‘It’s absolutely electric’: Dota 2’s The International brings elite esports spectacle to Vancouver
Aug. 21, 2018 CBC Canada
Rock stars, a struggling hockey club and plenty of entertainers have found out the hard way that filling Rogers Arena isn’t easy for one night, let alone six.
But on Monday, the Canucks’ home will open its doors and usher in thousands of raucous fans of the video game Dota 2, an event akin to the Super Bowl of esports.
They’ll be there for the main event of The International: a six-day, all-day professional esports event pitting 16 teams of the world’s best Dota 2 players against each other in a $30-plus million tournament that will draw thousands of viewers in person and millions more online.
It’s the pinnacle of competition for a video game with an estimated 10 million active players worldwide, drawn by the game’s blend of fantasy, strategy, and teamwork.
The game has a rabid fanbase that invests hours of time and millions of dollars, crowdfunding almost all of the big money prize pool.
Vancouver’s Kurtis ‘Aui_2000’ Ling is former winner of The International, capturing the 2015 title and with it, a cut of the $6.6 million US first place prize money.
“Dota is an incredibly hard game to get into. But once you get down to understanding it, the strategical depth of the game is so high, and it’s incredibly exciting to watch,” he said.
“But at the same time, if I was a new spectator I wouldn’t have any idea what was going on either.”
If you’re one of those new fans, here’s some of what you need to know about The International and Dota 2.
What is Dota 2?
Here come the acronyms.
Dota 2 is a multiplayer online battle arena game, or MOBA. In the game, two teams of five players each select characters and battle across a virtual landscape in an effort to destroy each other’s base, referred to as an ancient.
Dota itself is an acronym for Defense of the Ancients, and as the name implies, Dota 2 was launched as a sequel to the original Dota.
One more: The International is the event’s formal name, but most there will call simply call it TI. Vancouver is hosting the eighth edition of the tournament, so this one is known informally as TI8.
“It’s absolutely electric,” said Ling of The International. “There’s so many people from all over the world who are just there to watch you play video games. It’s insane.”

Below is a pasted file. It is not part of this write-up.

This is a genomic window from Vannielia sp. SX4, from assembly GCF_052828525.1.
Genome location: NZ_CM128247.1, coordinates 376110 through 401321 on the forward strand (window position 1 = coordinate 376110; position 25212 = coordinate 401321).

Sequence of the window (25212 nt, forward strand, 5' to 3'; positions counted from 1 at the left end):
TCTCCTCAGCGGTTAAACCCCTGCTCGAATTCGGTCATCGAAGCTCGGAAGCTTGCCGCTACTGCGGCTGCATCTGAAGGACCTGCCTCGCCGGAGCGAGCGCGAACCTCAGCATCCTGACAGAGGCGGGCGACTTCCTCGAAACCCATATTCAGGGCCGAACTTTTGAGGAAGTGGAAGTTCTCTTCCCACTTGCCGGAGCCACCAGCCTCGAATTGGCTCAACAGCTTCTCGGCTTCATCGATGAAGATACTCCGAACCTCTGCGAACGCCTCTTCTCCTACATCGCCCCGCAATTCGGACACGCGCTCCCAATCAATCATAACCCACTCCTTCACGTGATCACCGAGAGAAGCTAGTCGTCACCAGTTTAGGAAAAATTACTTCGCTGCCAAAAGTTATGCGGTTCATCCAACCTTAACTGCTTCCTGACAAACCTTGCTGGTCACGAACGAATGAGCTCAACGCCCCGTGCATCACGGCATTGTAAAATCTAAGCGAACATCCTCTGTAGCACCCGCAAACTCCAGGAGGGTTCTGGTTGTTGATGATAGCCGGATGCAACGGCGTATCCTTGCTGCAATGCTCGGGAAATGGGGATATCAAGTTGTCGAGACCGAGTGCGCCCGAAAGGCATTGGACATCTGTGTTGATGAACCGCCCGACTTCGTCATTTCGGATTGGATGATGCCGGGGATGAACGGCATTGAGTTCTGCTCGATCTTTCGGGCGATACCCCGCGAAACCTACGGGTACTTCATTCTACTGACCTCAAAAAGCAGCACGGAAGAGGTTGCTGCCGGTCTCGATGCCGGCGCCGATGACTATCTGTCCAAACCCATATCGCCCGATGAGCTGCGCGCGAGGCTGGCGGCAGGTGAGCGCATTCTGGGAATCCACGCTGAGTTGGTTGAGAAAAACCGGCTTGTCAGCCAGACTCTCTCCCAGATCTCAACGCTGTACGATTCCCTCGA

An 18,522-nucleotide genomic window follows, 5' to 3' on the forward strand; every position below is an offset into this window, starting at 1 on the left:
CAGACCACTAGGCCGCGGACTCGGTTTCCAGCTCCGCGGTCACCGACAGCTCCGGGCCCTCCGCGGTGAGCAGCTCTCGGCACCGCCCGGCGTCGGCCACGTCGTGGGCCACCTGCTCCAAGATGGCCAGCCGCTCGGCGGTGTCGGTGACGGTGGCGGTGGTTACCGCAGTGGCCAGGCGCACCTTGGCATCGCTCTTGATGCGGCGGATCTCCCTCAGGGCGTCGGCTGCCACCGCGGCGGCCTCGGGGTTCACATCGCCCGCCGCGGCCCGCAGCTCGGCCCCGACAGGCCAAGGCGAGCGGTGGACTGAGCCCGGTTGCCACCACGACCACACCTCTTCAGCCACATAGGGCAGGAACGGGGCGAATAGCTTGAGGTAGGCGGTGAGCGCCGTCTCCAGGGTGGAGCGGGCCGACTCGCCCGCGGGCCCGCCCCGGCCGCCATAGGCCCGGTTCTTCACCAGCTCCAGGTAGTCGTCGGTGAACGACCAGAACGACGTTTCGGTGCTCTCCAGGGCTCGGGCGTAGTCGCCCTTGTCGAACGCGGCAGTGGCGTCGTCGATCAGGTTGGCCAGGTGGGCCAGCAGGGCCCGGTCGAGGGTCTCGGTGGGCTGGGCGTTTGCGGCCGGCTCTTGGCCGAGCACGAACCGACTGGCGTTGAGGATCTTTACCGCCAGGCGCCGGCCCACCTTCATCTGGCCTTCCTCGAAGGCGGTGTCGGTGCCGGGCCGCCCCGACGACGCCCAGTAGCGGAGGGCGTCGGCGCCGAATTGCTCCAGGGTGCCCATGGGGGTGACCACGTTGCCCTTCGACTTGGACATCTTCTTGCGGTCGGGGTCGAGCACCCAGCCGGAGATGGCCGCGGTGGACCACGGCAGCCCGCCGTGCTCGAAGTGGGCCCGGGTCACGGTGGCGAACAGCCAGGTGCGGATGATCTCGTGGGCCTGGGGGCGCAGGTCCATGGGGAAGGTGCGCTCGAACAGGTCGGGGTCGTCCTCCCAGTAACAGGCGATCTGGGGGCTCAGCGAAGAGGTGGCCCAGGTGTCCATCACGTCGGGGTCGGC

Isn’t it boring watching other people play video games?
In your living room, it probably is. But, at a tournament setting inside a NHL arena, it’s a true sporting spectacle.
“The crowd is really nice. Everyone in that arena wants to see good Dota so if you display good Dota, people are going to be happy about it,” said Artour ‘Arteezy’ Babaev, a Vancouver-raised TI veteran at just 22 years old.
Matches play out with teams each sheltered in transparent soundproof booths positioned roughly where centre ice would be at a hockey game.
Fans watch and react as the action unfolds live on the view screens above.
“The only thing you can really hear is the vibration of the crowd,” said Babaev of playing amid the pressure-packed TI atmosphere.
“It’s muffled a bit, but you hear the vibration.”
Most matches at TI’s main event will be best of three games, with Saturday’s grand finals between the final two teams contested as a best of five.
No one has won The International twice, meaning a TI victory carries with it a singular prestige in the gaming world.
Who will local fans be cheering for in this?
Some teams are made up of players solely from one country or region, so national flags are a common sight in the stands.
Some players have massive social media followings and are the rock stars of the tournament.
For hometown fans, there will be five Canadians at TI’s main event this week — two players and three coaches — including B.C.’s Ling and Babaev.
- Artour ‘Arteezy’ Babaev — raised in Vancouver’s West End, Babaev will be competing in his fifth TI, this time with Evil Geniuses.
- Kurtis ‘Aui_2000’ Ling — winner of TI5, he’s at this year’s tournament as a coach for Fnatic.
- Jacky ‘EternaLEnVy’ Mao — an Ontario player competing for Fnatic who’s playing in his fifth trip TI.
- Aaron ‘Clairvoyance’ Kim — a Korean-born, Toronto-raised coach who will be at his second TI, this time working for VGJ.Storm.
- Sivatheeban “1437” Sivanathapillai — a Toronto-based gamer who’s a veteran of five TIs as player and will be coaching TNC Predator